And in response to another caller asking about the body-camera legislation passed by the New Jersey state legislature appropriating $50 million for mandated police body cameras and maintenance and why Montclair would need to spend money on it, Councilor-at-Large Robert Russo pointed out that the state mandate may only be partially funded at best due to other necessary expenditures.  He added that he supports body cameras for the police to protect both officers and the public.  Councilor Russo said that it was impractical to simply advocate for defunding the police because more equipment means more policing, or that the police could get funding from someplace else.      

Other national issues permeated the public-comment portion of the meeting, such as insistent calls for reopening the public schools for in-person learning, with many callers saying that remote learning was having a detrimental effect on students’ ability to learn.  And the January 6 storming of the U.S. Capitol hit home when many residents demanded that the township investigate charges that a Montclair firefighter may have been involved in the takeover of the Capitol, or at least have demonstrated outside the Capitol.  Township Manager Tim Stafford said that that was a personnel matter under his jurisdiction, and he assured residents that he took these charges “very, very seriously” and that his office is already looking into it.  But he added that he had seen a doctored version of an FBI array of photos of those suspected of storming the Capitol that added a township employee’s picture, which he condemned as forcefully as he condemned the Capitol riot and all involved in it.           

The council passed a consent agenda of resolutions that, among other things, authorizes a professional services agreement with Jason Santarcangelo as special counsel for abandoned and vacant property matters for 2021, awards a contract for improvements for the Lorraine Well treatment facility to the Rapid Pump and Meter Service Company, and awards a contract for the replacement of water mains in Stonebridge Road and in the North Mountain Avenue/Godfrey Road neighborhood to the John Garcia Construction Company.  The council passed another resolution supporting the passage of the New Jersey Reproductive Freedom Act – another example of national affairs affecting the meeting – and also passed a resolution designating the Star-Ledger and the Montclair Times as the official newspapers for 2021.  Councilor Russo asked why the Star-Ledger was still an official newspaper for township news, and Manager Stafford explained that this was because, as a daily paper, the Star-Ledger could get news of the township’s actions out far more quickly than the local weeklies.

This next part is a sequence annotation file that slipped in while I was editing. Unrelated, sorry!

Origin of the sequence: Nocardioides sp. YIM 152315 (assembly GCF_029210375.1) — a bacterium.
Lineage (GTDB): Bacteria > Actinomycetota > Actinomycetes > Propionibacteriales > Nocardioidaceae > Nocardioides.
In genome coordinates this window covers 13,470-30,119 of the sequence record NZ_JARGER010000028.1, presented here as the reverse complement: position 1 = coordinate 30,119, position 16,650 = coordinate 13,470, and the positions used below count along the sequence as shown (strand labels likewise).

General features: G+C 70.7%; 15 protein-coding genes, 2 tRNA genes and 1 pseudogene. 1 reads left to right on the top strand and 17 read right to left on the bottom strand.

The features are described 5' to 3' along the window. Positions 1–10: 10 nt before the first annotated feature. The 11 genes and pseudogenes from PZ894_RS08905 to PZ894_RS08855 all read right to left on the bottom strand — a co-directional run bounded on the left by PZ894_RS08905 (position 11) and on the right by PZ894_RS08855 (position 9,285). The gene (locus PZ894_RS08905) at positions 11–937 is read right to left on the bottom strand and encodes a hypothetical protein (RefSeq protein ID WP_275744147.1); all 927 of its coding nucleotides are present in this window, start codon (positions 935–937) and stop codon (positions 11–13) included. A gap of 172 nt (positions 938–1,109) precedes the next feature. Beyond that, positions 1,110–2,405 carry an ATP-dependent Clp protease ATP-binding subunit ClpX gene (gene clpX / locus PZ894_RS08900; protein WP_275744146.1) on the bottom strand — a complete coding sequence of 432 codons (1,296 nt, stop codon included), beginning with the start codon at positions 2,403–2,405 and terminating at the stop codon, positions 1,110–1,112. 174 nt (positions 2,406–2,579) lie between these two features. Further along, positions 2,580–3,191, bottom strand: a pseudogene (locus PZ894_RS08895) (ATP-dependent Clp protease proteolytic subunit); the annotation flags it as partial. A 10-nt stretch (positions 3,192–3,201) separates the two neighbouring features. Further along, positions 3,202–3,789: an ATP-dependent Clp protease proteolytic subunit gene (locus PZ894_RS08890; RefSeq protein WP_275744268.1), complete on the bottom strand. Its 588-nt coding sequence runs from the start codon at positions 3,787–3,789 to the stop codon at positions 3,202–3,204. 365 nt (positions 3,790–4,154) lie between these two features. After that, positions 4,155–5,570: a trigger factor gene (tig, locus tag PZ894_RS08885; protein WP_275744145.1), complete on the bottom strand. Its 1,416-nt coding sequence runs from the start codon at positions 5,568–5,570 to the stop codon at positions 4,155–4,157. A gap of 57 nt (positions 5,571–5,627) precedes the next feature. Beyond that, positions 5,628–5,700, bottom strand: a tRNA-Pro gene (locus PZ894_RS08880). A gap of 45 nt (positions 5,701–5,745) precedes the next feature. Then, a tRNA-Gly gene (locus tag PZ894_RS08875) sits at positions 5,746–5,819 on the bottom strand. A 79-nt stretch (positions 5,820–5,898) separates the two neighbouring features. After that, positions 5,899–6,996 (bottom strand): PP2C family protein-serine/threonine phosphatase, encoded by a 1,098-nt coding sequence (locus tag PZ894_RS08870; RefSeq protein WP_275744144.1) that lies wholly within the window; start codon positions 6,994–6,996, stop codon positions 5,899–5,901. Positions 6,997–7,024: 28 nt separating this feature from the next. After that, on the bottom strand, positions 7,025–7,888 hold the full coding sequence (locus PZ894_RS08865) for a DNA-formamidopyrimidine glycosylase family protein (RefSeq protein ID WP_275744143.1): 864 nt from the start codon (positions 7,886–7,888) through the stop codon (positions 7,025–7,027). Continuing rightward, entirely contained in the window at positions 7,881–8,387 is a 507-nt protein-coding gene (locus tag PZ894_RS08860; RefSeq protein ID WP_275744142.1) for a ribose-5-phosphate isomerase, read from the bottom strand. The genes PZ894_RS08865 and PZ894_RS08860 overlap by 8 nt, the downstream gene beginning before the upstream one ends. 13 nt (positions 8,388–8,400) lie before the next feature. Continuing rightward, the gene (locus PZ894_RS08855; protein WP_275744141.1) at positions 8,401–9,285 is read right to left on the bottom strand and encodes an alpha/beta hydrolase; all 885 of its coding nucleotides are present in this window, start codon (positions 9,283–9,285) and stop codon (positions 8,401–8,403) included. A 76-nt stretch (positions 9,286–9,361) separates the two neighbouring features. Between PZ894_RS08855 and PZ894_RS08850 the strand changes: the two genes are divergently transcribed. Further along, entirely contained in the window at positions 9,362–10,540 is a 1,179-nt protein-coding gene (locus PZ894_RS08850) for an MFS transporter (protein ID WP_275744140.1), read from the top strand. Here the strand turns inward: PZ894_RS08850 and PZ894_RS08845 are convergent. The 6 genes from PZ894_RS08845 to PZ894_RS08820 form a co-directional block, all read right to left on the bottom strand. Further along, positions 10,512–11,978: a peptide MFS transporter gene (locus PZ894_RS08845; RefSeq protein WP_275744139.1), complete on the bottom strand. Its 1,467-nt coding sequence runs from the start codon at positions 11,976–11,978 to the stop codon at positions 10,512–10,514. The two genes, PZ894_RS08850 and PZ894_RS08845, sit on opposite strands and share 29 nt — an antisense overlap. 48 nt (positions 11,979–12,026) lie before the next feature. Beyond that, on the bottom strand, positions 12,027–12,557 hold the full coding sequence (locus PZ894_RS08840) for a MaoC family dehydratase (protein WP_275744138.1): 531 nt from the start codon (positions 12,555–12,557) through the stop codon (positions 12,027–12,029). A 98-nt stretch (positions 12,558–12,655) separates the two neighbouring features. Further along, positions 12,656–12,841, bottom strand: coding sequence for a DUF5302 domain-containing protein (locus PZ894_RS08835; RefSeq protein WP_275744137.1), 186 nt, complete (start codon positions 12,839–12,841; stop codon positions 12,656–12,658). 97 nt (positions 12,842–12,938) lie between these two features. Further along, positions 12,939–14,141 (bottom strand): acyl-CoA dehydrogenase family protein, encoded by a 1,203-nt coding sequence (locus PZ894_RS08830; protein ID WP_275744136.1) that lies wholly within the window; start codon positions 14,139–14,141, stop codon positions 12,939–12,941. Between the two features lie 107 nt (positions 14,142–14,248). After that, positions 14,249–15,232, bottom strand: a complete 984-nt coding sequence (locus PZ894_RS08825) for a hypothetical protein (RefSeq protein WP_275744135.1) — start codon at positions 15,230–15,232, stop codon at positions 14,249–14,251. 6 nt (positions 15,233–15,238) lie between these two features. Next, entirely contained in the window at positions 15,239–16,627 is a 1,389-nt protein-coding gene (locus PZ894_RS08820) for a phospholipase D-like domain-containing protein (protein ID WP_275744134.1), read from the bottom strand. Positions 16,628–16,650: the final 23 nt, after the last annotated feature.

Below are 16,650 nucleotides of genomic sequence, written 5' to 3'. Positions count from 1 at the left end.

Manager Stafford also announced that the Just Jake’s restaurant on Park Street was teaming up with the Montclair Fire Department for a food drive to help Toni’s Kitchen from now until February 12.  Residents are encouraged to donate breakfast items such as oatmeal and cereal bars, pasta, rice, tuna, soup, nuts, and dried fruit, as well as pasta sauce and peanut butter in plastic containers, all within their expiration dates. Food can be brought to the fire stations at Valley Road and Harrison Avenue or the main station at Pine Street.  Also, Mayor Spiller said that he would host a town hall with Dr. Chris Pernell on COVID-19 and the vaccine on Wednesday, January 27.